CANBERRA, Australia: A hunger striker who became a champion of farmers who complain that they pay the price for Australia's climate change policy ended his 52-day fast Wednesday, his supporters say.
Sheep farmer Peter Spencer, 61, said he consumed only water mixed with a little lemon juice since Nov. 23, 2009, in protest of state laws introduced throughout Australia since 1995 that restrict the amount of land farmers can clear of vegetation that absorbs carbon dioxide from the atmosphere.
Slowing land clearing is equivalent to reducing a country's greenhouse gas emissions in calculations under the United Nations' Kyoto Protocol.
Spencer and his supporters argue that farmers deserve federal compensation because the restrictions make their land less productive.
While the government has not changed the laws to allow farmers to clear more of their land, or offered them compensation, Spencer said Wednesday that he had made his point and would start eating again.
During his fast Spencer lived on a platform 20 feet (6 meters) up a steel wind-monitoring tower on his alpine farm at Shannon's Flat in New South Wales, 55 miles (90 kilometers) south of the national capital Canberra.
``As much as the nation is concerned about me, my concerns are directed at the families of the hundreds of farmers who have suicided and the politicians who have failed to show any concern, compassion or morality for what the government has done to these families,'' Spencer said in a statement released before he left the platform.
Recent research has found that the suicide rate among farmers is more than double that of other Australians. The National Farmers Federation, Australia's leading advocacy group, blames drought conditions rather than climate change legislation for the high suicide rate.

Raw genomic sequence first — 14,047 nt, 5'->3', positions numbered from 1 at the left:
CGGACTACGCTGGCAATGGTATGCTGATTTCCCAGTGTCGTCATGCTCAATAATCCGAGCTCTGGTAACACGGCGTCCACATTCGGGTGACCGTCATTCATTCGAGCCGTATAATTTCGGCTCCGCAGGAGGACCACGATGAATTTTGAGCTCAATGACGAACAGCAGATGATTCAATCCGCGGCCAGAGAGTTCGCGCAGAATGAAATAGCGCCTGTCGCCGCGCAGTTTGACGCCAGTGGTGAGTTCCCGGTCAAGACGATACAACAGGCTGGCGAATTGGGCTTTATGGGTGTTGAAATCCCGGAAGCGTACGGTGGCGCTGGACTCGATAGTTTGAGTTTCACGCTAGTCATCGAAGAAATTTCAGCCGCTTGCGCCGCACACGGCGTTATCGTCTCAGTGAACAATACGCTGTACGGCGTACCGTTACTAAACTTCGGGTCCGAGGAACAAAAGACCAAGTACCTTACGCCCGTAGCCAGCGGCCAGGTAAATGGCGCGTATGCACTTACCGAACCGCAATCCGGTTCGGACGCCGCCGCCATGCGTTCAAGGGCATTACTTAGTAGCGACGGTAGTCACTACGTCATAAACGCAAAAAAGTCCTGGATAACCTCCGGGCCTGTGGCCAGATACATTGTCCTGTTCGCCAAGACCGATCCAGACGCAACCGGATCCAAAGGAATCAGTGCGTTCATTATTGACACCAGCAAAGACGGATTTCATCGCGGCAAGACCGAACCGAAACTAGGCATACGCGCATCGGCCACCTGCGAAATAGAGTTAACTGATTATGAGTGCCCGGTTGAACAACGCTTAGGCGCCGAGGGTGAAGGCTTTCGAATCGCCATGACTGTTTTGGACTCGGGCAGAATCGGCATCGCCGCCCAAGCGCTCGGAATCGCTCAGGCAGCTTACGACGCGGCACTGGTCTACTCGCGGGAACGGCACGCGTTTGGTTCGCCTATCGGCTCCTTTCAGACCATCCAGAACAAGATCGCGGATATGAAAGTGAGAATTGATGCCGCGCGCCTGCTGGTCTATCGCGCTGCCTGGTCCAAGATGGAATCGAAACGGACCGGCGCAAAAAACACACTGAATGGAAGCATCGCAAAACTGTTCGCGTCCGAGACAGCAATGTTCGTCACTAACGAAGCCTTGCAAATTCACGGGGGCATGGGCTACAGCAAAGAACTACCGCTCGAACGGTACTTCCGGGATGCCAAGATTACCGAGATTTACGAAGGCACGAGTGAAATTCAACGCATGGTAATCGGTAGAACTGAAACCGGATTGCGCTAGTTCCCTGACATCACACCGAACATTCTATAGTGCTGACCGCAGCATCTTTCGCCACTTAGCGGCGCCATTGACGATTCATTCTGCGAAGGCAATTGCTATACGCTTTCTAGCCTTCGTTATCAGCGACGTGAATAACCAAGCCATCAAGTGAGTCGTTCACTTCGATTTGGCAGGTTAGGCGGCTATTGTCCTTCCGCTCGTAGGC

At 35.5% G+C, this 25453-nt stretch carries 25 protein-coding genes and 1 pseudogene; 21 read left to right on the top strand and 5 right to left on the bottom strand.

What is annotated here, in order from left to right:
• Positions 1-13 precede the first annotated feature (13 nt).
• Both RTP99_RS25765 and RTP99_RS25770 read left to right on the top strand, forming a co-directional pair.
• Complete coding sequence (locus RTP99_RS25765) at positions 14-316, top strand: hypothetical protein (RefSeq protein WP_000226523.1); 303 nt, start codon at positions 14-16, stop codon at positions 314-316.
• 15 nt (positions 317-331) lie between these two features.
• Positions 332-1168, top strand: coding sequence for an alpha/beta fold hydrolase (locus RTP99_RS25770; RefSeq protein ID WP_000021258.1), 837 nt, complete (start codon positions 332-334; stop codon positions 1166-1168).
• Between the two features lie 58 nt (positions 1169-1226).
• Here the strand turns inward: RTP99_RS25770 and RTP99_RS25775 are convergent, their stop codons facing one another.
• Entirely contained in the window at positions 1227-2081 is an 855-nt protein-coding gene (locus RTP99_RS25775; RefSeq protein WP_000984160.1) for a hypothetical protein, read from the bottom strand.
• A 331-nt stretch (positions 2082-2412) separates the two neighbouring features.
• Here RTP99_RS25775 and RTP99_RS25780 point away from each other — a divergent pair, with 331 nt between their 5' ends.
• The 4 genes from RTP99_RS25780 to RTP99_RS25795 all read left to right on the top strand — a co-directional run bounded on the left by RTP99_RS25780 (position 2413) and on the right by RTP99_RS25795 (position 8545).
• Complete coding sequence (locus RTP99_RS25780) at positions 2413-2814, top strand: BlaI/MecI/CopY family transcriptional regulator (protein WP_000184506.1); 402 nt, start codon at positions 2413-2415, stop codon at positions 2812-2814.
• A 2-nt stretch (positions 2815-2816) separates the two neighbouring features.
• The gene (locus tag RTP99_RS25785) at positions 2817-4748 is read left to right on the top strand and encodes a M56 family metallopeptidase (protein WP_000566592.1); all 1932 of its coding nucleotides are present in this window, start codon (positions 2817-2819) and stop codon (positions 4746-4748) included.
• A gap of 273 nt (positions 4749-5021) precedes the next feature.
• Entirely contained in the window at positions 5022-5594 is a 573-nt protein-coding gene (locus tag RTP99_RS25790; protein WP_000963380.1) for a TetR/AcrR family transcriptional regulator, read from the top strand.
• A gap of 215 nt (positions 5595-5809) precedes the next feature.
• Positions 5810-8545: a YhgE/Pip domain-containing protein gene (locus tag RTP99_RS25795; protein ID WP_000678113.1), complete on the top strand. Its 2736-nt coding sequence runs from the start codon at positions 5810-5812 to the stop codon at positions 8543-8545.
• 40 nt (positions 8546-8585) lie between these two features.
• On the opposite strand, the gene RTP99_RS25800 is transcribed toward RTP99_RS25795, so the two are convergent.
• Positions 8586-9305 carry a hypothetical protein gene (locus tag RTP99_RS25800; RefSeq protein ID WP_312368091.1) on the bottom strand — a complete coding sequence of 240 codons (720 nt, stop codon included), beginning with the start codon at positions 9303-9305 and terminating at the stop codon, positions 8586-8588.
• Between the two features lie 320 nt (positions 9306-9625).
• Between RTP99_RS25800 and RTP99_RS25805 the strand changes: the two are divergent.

He said he was leaving the tower on his doctor's advice and would admit himself to hospital.
Supporter Angela Muller said he was expected to receive his first nourishment in hospital.
His campaign gained national media attention and last week about 250 farmers and their supporters rallied outside Parliament House to demand Prime Minister Kevin Rudd save Spencer's life by addressing his complaints.
Spencer said he will continue to lobby the government to hold an inquiry into land clearing laws that have prevented him from felling native forest on his 20,000 acre (8,000 hectare) farm that he has owned for 30 years.
Opposition lawmaker Barnaby Joyce, who argues that the government has a moral obligation to compensate farmers like Spencer, welcomed his decision to give up his hunger strike.
``It takes a lot of courage to climb up that pole, but it takes even more courage to come down,'' Joyce told Sky News.
Rudd said last week that policy would not be changed by threats of violence or self-harm. Rudd said Spencer's dispute should be settled by the courts.
Spencer has been battling state authorities for a decade for permission to clear another 30 percent of his rugged highland property. He argues that with only 10 percent cleared, his potential to expand wool production was limited and his land is devalued.
He has made almost 200 appearances over the dispute in various state and federal courts.